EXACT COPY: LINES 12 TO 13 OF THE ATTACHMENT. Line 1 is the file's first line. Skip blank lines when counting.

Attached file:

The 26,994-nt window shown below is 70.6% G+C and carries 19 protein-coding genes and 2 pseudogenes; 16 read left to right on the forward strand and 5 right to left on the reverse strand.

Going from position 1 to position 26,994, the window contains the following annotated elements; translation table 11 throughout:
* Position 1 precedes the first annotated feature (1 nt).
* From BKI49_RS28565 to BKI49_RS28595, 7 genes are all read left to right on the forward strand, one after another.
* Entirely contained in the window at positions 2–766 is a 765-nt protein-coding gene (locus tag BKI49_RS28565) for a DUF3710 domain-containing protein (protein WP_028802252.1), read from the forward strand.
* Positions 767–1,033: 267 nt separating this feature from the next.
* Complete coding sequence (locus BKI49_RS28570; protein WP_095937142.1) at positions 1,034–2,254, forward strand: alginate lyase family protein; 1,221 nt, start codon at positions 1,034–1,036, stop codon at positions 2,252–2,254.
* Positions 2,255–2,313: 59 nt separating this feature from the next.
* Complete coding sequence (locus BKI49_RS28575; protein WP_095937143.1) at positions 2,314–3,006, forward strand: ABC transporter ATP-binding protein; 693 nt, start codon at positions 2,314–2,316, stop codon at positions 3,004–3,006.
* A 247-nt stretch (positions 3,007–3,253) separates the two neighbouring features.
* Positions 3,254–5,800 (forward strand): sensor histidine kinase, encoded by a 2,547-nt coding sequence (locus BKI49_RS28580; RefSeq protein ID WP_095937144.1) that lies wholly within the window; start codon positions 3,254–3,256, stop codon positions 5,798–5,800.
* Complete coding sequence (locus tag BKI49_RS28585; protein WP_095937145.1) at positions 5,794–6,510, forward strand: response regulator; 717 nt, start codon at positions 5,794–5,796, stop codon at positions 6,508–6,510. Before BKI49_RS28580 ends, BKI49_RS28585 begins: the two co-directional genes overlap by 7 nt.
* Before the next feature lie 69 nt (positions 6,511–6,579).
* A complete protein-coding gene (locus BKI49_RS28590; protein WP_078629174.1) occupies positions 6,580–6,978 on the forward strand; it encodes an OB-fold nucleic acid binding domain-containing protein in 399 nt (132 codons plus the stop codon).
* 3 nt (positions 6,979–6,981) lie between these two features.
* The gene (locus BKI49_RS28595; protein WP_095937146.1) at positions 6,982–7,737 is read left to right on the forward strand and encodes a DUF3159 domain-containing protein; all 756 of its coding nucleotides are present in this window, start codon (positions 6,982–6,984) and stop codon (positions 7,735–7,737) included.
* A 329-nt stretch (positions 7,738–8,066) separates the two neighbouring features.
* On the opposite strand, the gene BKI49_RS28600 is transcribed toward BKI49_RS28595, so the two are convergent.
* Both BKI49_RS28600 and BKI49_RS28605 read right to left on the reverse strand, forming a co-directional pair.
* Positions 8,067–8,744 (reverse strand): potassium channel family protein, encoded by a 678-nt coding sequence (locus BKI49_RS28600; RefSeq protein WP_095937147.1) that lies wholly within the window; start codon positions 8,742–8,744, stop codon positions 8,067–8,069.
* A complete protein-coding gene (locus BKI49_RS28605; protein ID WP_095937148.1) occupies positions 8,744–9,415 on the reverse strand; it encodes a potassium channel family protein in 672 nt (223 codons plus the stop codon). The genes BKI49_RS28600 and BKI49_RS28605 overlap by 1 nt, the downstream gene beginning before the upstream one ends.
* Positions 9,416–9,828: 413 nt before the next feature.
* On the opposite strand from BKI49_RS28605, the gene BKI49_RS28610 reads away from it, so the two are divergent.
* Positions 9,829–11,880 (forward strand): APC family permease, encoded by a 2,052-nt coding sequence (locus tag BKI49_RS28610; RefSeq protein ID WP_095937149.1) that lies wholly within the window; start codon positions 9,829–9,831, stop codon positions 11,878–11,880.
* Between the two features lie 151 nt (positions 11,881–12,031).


* Complete coding sequence (locus tag BKI49_RS28585; protein WP_095937145.1) at positions 5,794–6,510, forward strand: response regulator; 717 nt, start codon at positions 5,794–5,796, stop codon at positions 6,508–6,510. Before BKI49_RS28580 ends, BKI49_RS28585 begins: the two co-directional genes overlap by 7 nt.
* Before the next feature lie 69 nt (positions 6,511–6,579).